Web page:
Staphylococcus aureus is internationally recognised as the most important pathogen of intra-udder infection and the foremost reason for economic loss to dairy farmers. South Africa is not different, but the spread and antimicrobial resistance (AMR) of different strains compared to elsewhere in the world is not well documented, which then was the main focus of the review by the authors cited.

Results for major countries in Europe, North America, China and Africa (including South Africa) showed that S. aureus between 1975 and 2018 was probably the most prevalent cause of mastitis with estimates ranging from 7 to 40% of all cows infected. From a study undertaken between 1996 and 2009 involving 379 000 lactating and 11 950 dry cows in South Africa, it was revealed that non-aureus staphylococcus were by far the most abundant bacteria isolated (>60%), followed by S. aureus (>17%) and αβ haemolytic S. aureus (about 8%), but the prevalence is different in different regions of the country. In terms of AMR, there are similarities but also great variation in antibiotic resistance of S. aureus between different regions of Southern Africa and other countries. A difference was also found between maltose-positive and the emerging maltose-negative S. aureus pathogen and between different levels of management.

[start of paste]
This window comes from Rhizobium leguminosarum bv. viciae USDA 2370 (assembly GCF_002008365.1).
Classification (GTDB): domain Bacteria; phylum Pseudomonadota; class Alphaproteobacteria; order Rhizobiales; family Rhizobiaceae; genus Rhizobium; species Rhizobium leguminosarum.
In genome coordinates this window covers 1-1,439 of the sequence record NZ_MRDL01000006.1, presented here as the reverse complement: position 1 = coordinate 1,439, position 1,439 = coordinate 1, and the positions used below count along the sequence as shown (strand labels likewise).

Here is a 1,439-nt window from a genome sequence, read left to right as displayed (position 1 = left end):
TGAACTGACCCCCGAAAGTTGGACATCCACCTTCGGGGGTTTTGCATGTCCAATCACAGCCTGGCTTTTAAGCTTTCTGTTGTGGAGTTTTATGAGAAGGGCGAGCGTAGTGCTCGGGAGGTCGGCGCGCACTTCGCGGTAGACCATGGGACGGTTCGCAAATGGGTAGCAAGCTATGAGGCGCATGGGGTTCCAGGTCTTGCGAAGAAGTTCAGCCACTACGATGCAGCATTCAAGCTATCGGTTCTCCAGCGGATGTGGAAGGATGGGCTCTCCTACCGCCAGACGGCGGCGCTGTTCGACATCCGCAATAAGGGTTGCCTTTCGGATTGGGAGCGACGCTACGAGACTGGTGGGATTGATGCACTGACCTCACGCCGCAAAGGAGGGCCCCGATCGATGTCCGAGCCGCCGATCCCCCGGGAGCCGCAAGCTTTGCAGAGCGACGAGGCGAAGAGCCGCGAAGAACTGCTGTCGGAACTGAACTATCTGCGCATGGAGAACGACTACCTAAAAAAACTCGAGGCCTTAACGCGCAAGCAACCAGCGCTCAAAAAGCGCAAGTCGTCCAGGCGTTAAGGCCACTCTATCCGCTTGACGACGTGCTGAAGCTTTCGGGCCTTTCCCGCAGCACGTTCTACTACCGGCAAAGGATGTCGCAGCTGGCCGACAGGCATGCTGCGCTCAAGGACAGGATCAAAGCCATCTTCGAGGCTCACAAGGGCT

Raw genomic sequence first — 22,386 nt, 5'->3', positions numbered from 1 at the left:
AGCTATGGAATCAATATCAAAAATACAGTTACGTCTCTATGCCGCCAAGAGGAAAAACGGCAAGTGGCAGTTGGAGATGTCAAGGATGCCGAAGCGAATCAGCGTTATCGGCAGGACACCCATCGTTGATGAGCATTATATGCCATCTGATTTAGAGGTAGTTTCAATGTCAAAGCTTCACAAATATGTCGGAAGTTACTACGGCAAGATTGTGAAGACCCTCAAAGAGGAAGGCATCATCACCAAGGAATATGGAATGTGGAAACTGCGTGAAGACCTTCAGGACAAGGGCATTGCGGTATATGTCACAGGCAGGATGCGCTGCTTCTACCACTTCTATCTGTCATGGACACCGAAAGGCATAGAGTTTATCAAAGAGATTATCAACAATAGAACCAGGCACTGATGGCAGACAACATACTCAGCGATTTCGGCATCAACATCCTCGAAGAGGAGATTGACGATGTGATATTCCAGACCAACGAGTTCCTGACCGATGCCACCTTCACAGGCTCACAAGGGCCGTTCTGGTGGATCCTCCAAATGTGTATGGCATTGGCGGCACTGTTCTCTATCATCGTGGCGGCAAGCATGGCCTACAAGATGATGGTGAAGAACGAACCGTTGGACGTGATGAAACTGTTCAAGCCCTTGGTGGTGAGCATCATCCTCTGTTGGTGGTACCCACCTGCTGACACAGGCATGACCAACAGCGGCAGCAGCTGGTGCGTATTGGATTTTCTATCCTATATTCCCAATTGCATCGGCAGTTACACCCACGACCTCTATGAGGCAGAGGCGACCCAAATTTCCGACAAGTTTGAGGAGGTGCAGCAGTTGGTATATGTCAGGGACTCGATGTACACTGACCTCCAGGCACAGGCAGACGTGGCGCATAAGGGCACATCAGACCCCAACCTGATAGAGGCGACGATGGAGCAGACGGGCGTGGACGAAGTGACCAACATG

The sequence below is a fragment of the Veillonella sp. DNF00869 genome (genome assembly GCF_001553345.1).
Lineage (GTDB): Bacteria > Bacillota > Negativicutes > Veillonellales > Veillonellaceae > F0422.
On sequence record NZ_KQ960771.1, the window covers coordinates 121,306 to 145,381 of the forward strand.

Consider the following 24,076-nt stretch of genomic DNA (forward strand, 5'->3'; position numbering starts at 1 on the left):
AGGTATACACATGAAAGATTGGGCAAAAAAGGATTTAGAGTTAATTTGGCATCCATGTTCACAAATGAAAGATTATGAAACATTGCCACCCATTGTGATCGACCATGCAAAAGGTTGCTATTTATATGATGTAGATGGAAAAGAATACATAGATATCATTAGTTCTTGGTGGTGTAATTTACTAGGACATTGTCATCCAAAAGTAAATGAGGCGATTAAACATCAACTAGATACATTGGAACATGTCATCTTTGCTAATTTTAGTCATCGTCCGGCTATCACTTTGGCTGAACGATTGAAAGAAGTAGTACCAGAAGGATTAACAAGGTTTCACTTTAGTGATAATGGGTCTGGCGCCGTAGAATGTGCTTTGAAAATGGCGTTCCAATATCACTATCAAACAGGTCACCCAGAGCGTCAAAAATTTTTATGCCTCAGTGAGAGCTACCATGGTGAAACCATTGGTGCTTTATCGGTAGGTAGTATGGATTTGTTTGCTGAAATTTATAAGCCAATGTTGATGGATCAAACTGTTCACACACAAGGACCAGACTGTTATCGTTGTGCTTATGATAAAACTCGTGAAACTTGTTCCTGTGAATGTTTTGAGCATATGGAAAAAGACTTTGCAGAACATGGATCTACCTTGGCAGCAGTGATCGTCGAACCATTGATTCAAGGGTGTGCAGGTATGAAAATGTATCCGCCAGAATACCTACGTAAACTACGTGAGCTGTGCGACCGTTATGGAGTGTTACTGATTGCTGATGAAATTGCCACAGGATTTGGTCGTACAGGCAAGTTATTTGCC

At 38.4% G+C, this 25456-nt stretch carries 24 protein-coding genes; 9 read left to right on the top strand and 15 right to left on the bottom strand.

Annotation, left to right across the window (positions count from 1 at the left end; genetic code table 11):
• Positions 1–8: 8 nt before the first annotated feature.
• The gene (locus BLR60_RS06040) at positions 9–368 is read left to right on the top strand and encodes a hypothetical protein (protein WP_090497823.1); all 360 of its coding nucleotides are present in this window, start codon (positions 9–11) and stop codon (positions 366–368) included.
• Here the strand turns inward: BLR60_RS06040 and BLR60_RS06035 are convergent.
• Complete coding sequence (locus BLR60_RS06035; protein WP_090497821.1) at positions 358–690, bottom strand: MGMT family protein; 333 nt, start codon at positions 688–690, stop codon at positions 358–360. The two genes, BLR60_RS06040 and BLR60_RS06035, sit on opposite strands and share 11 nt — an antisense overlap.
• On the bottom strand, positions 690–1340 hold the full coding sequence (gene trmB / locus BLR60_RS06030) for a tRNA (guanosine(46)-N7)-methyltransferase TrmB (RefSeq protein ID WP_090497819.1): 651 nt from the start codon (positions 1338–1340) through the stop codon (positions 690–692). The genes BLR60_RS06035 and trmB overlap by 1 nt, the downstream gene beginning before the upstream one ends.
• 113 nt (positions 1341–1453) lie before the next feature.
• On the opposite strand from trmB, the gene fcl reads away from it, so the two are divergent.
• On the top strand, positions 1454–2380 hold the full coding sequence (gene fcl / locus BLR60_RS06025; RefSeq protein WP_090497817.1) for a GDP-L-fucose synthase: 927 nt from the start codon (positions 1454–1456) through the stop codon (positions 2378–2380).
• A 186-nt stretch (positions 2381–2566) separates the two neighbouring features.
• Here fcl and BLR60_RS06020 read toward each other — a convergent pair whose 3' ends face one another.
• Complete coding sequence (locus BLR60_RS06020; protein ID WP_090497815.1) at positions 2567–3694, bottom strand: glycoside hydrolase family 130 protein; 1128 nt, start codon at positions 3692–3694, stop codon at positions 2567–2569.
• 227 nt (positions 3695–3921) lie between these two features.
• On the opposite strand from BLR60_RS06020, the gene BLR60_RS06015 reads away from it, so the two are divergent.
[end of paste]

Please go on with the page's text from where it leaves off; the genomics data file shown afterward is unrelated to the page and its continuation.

As there is only a small selection of intra-udder antibiotics available in South Africa, which are mainly products based on ampicillin and cloxacillin, and AMR patterns caused by S. aureus vary between regions and between maltose-positive and maltose-negative strains, specific surveillance data as defined by climate, region and even farm are important, in order to reduce the incidence of unnecessary or incorrect treatment of antibiotics. This research should be ongoing.